No one anticipates losing a family member to an accidental drowning. Even for families who live near bodies of water, engage in water activities or have jobs involving waterways, a drowning comes as a tragic shock. Drowning deaths are nearly always accidental, but that does not necessarily mean that the deceased is at fault. Some drownings are the result of another party’s negligent or reckless actions. In these cases, the family of the decedent may seek legal recourse through a wrongful death lawsuit.
Swimming pools or public beaches
If someone drowns at a pool or waterway, it is possible that the party responsible for monitoring the area is liable. Most states and municipalities have regulations regarding the supervision of pools and beaches. If the operator of the pool or beach neglected to fulfill their duty, you may have grounds for a wrongful death lawsuit. Some examples of this include:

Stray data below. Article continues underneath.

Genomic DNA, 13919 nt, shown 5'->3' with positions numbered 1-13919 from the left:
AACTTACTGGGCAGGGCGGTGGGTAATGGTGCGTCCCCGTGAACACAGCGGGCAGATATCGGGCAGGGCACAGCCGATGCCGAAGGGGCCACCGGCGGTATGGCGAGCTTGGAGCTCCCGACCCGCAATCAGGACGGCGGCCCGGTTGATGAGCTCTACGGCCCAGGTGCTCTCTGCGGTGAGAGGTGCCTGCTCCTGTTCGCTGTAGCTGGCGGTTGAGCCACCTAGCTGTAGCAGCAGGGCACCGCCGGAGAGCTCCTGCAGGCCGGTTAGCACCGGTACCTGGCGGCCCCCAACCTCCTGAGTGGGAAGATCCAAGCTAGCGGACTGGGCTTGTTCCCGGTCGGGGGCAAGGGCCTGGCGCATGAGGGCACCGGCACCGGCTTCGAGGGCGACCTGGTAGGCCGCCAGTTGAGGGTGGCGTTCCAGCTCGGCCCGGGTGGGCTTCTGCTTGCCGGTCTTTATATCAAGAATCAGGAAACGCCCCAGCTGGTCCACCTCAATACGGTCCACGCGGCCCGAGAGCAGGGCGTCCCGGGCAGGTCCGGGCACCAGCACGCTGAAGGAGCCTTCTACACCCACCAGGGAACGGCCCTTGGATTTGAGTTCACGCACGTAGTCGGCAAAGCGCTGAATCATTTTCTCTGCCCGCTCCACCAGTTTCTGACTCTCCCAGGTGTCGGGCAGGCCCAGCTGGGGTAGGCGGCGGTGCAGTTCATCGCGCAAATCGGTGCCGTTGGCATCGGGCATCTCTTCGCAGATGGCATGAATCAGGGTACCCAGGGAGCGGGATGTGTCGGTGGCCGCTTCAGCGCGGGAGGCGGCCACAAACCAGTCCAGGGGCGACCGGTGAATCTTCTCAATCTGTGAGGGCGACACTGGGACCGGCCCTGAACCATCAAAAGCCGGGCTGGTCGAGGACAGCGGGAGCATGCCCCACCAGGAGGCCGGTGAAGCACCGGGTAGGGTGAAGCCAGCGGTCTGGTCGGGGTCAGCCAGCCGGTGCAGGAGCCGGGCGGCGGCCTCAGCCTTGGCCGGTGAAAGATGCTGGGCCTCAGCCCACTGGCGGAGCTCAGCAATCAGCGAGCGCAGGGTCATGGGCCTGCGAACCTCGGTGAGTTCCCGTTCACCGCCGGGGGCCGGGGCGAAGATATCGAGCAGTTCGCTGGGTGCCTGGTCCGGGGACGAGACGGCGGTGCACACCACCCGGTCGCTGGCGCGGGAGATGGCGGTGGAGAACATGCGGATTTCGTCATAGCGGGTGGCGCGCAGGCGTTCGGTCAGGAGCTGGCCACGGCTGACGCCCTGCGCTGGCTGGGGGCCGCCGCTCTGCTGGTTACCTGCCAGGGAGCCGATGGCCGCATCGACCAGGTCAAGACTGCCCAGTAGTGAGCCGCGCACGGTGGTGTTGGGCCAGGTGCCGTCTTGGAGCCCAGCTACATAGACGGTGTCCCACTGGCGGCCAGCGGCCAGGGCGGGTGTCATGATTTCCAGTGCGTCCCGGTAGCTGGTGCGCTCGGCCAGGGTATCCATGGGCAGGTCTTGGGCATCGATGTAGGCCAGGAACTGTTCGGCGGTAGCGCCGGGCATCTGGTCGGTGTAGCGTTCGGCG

- Not having enough lifeguards present
- Inadequately training the lifeguards
- Lifeguards who were neglecting their duties or acting recklessly
There is also a federal law stipulating that the operators of pools, spas and hot tubs must have a certain type of drain cover in place. This is because of several past drowning deaths that were caused by the suction from underwater drains. If a pool manufacturer or the owner of a pool did not use the proper drain cover, they could be liable for the drowning.
Water activities like boating, water skiing and jet skiing can sometimes end in drowning. In some instances, another party involved in the activity could have contributed to the death. This may have happened if:
- The equipment was faulty or deficient
- Someone was operating the equipment improperly
- Another person was under the influence of drugs or alcohol
- One or more people were acting recklessly–for example, driving a boat recklessly or engaging in dangerous horseplay